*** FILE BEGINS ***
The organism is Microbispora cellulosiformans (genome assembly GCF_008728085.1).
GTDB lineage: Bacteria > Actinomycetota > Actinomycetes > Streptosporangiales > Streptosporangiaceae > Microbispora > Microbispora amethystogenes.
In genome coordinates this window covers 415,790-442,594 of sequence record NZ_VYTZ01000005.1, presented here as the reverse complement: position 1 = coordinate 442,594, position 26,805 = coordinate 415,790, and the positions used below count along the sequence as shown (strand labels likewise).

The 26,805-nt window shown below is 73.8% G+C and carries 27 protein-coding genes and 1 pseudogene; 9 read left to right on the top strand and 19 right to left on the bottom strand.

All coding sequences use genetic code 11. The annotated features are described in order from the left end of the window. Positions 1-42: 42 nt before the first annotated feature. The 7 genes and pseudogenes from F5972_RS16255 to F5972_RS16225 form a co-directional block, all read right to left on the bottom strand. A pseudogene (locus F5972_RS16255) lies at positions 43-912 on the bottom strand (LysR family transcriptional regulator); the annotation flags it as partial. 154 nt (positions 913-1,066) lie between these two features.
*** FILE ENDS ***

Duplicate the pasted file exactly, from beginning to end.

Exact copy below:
The organism is Microbispora cellulosiformans (genome assembly GCF_008728085.1).
GTDB lineage: Bacteria > Actinomycetota > Actinomycetes > Streptosporangiales > Streptosporangiaceae > Microbispora > Microbispora amethystogenes.
In genome coordinates this window covers 415,790-442,594 of sequence record NZ_VYTZ01000005.1, presented here as the reverse complement: position 1 = coordinate 442,594, position 26,805 = coordinate 415,790, and the positions used below count along the sequence as shown (strand labels likewise).

The 26,805-nt window shown below is 73.8% G+C and carries 27 protein-coding genes and 1 pseudogene; 9 read left to right on the top strand and 19 right to left on the bottom strand.

All coding sequences use genetic code 11. The annotated features are described in order from the left end of the window. Positions 1-42: 42 nt before the first annotated feature. The 7 genes and pseudogenes from F5972_RS16255 to F5972_RS16225 form a co-directional block, all read right to left on the bottom strand. A pseudogene (locus F5972_RS16255) lies at positions 43-912 on the bottom strand (LysR family transcriptional regulator); the annotation flags it as partial. 154 nt (positions 913-1,066) lie between these two features.